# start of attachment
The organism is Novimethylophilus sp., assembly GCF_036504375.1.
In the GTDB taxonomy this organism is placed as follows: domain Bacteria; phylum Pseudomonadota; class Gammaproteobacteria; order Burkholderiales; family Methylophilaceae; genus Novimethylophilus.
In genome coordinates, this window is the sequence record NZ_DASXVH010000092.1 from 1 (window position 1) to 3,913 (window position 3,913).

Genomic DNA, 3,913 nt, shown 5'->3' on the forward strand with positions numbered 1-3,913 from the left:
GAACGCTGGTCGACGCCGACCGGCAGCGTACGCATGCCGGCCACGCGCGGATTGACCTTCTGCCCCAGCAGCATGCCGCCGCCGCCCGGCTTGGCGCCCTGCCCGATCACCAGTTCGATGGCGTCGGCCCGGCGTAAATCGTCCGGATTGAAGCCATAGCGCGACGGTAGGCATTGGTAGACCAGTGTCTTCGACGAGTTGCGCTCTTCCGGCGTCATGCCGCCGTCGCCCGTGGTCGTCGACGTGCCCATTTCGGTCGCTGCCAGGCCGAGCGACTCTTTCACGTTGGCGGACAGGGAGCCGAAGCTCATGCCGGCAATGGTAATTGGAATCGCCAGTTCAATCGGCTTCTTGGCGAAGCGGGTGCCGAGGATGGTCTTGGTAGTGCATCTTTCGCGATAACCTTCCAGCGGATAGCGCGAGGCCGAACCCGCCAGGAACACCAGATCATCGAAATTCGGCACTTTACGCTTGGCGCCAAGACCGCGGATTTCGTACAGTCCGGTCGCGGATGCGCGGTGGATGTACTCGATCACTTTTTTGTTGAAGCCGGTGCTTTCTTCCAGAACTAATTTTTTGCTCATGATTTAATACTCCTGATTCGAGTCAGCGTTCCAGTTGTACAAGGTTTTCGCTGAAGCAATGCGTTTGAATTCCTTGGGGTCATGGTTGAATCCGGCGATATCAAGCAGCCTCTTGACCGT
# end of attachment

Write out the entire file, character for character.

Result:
The organism is Novimethylophilus sp., assembly GCF_036504375.1.
In the GTDB taxonomy this organism is placed as follows: domain Bacteria; phylum Pseudomonadota; class Gammaproteobacteria; order Burkholderiales; family Methylophilaceae; genus Novimethylophilus.
In genome coordinates, this window is the sequence record NZ_DASXVH010000092.1 from 1 (window position 1) to 3,913 (window position 3,913).

Genomic DNA, 3,913 nt, shown 5'->3' on the forward strand with positions numbered 1-3,913 from the left:
GAACGCTGGTCGACGCCGACCGGCAGCGTACGCATGCCGGCCACGCGCGGATTGACCTTCTGCCCCAGCAGCATGCCGCCGCCGCCCGGCTTGGCGCCCTGCCCGATCACCAGTTCGATGGCGTCGGCCCGGCGTAAATCGTCCGGATTGAAGCCATAGCGCGACGGTAGGCATTGGTAGACCAGTGTCTTCGACGAGTTGCGCTCTTCCGGCGTCATGCCGCCGTCGCCCGTGGTCGTCGACGTGCCCATTTCGGTCGCTGCCAGGCCGAGCGACTCTTTCACGTTGGCGGACAGGGAGCCGAAGCTCATGCCGGCAATGGTAATTGGAATCGCCAGTTCAATCGGCTTCTTGGCGAAGCGGGTGCCGAGGATGGTCTTGGTAGTGCATCTTTCGCGATAACCTTCCAGCGGATAGCGCGAGGCCGAACCCGCCAGGAACACCAGATCATCGAAATTCGGCACTTTACGCTTGGCGCCAAGACCGCGGATTTCGTACAGTCCGGTCGCGGATGCGCGGTGGATGTACTCGATCACTTTTTTGTTGAAGCCGGTGCTTTCTTCCAGAACTAATTTTTTGCTCATGATTTAATACTCCTGATTCGAGTCAGCGTTCCAGTTGTACAAGGTTTTCGCTGAAGCAATGCGTTTGAATTCCTTGGGGTCATGGTTGAATCCGGCGATATCAAGCAGCCTCTTGACCGT